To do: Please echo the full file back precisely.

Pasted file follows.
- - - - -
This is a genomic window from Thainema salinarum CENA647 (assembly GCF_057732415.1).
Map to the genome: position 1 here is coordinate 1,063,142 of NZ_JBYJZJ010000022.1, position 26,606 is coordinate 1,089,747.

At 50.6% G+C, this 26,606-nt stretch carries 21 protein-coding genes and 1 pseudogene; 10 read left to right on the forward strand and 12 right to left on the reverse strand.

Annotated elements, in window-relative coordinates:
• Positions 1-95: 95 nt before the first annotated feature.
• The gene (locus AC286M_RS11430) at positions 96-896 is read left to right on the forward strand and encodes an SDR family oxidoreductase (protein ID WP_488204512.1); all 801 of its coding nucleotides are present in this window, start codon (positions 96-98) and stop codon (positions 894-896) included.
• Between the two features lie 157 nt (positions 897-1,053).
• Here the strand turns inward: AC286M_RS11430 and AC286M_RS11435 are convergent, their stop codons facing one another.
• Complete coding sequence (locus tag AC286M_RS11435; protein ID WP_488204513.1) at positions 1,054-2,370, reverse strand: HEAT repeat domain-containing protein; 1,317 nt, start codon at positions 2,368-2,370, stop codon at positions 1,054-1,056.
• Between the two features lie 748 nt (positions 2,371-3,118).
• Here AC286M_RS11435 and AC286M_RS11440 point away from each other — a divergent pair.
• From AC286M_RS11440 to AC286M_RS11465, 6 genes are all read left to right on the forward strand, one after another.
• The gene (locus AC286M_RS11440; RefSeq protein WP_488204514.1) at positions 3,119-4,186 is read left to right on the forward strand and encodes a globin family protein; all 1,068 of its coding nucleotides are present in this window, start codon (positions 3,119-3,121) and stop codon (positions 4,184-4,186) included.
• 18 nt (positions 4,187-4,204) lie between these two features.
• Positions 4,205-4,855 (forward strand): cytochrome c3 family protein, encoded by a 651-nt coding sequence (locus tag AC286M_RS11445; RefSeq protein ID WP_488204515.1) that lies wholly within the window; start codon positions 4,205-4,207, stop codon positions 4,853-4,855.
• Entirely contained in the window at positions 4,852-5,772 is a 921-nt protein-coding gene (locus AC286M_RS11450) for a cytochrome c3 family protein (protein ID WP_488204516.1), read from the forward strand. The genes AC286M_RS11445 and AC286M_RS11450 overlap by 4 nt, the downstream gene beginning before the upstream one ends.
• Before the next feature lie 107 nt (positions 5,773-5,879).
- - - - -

This is a genomic window from Thainema salinarum CENA647 (assembly GCF_057732415.1).
Map to the genome: position 1 here is coordinate 1,063,142 of NZ_JBYJZJ010000022.1, position 26,606 is coordinate 1,089,747.

At 50.6% G+C, this 26,606-nt stretch carries 21 protein-coding genes and 1 pseudogene; 10 read left to right on the forward strand and 12 right to left on the reverse strand.

Annotated elements, in window-relative coordinates:
• Positions 1-95: 95 nt before the first annotated feature.
• The gene (locus AC286M_RS11430) at positions 96-896 is read left to right on the forward strand and encodes an SDR family oxidoreductase (protein ID WP_488204512.1); all 801 of its coding nucleotides are present in this window, start codon (positions 96-98) and stop codon (positions 894-896) included.
• Between the two features lie 157 nt (positions 897-1,053).
• Here the strand turns inward: AC286M_RS11430 and AC286M_RS11435 are convergent, their stop codons facing one another.
• Complete coding sequence (locus tag AC286M_RS11435; protein ID WP_488204513.1) at positions 1,054-2,370, reverse strand: HEAT repeat domain-containing protein; 1,317 nt, start codon at positions 2,368-2,370, stop codon at positions 1,054-1,056.
• Between the two features lie 748 nt (positions 2,371-3,118).
• Here AC286M_RS11435 and AC286M_RS11440 point away from each other — a divergent pair.
• From AC286M_RS11440 to AC286M_RS11465, 6 genes are all read left to right on the forward strand, one after another.
• The gene (locus AC286M_RS11440; RefSeq protein WP_488204514.1) at positions 3,119-4,186 is read left to right on the forward strand and encodes a globin family protein; all 1,068 of its coding nucleotides are present in this window, start codon (positions 3,119-3,121) and stop codon (positions 4,184-4,186) included.
• 18 nt (positions 4,187-4,204) lie between these two features.
• Positions 4,205-4,855 (forward strand): cytochrome c3 family protein, encoded by a 651-nt coding sequence (locus tag AC286M_RS11445; RefSeq protein ID WP_488204515.1) that lies wholly within the window; start codon positions 4,205-4,207, stop codon positions 4,853-4,855.
• Entirely contained in the window at positions 4,852-5,772 is a 921-nt protein-coding gene (locus AC286M_RS11450) for a cytochrome c3 family protein (protein ID WP_488204516.1), read from the forward strand. The genes AC286M_RS11445 and AC286M_RS11450 overlap by 4 nt, the downstream gene beginning before the upstream one ends.
• Before the next feature lie 107 nt (positions 5,773-5,879).